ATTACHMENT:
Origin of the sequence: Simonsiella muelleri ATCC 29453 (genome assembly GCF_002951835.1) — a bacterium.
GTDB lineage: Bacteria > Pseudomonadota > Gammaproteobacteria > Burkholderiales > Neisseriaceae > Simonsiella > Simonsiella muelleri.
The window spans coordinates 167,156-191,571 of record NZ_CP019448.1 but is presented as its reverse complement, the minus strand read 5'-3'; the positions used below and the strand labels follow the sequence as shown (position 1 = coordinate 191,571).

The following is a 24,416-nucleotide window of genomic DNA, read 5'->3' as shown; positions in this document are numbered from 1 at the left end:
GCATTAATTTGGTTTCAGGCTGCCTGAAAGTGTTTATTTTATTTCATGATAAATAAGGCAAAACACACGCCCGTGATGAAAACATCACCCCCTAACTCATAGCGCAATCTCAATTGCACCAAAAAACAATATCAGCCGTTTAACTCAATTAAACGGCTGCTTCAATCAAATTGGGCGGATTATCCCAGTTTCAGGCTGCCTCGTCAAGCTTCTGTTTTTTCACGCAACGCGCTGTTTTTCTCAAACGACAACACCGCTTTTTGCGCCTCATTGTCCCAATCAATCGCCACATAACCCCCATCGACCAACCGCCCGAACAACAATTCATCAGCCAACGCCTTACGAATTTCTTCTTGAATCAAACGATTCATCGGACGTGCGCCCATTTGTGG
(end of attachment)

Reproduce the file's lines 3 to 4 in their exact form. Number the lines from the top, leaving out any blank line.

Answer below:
The window spans coordinates 167,156-191,571 of record NZ_CP019448.1 but is presented as its reverse complement, the minus strand read 5'-3'; the positions used below and the strand labels follow the sequence as shown (position 1 = coordinate 191,571).

The following is a 24,416-nucleotide window of genomic DNA, read 5'->3' as shown; positions in this document are numbered from 1 at the left end: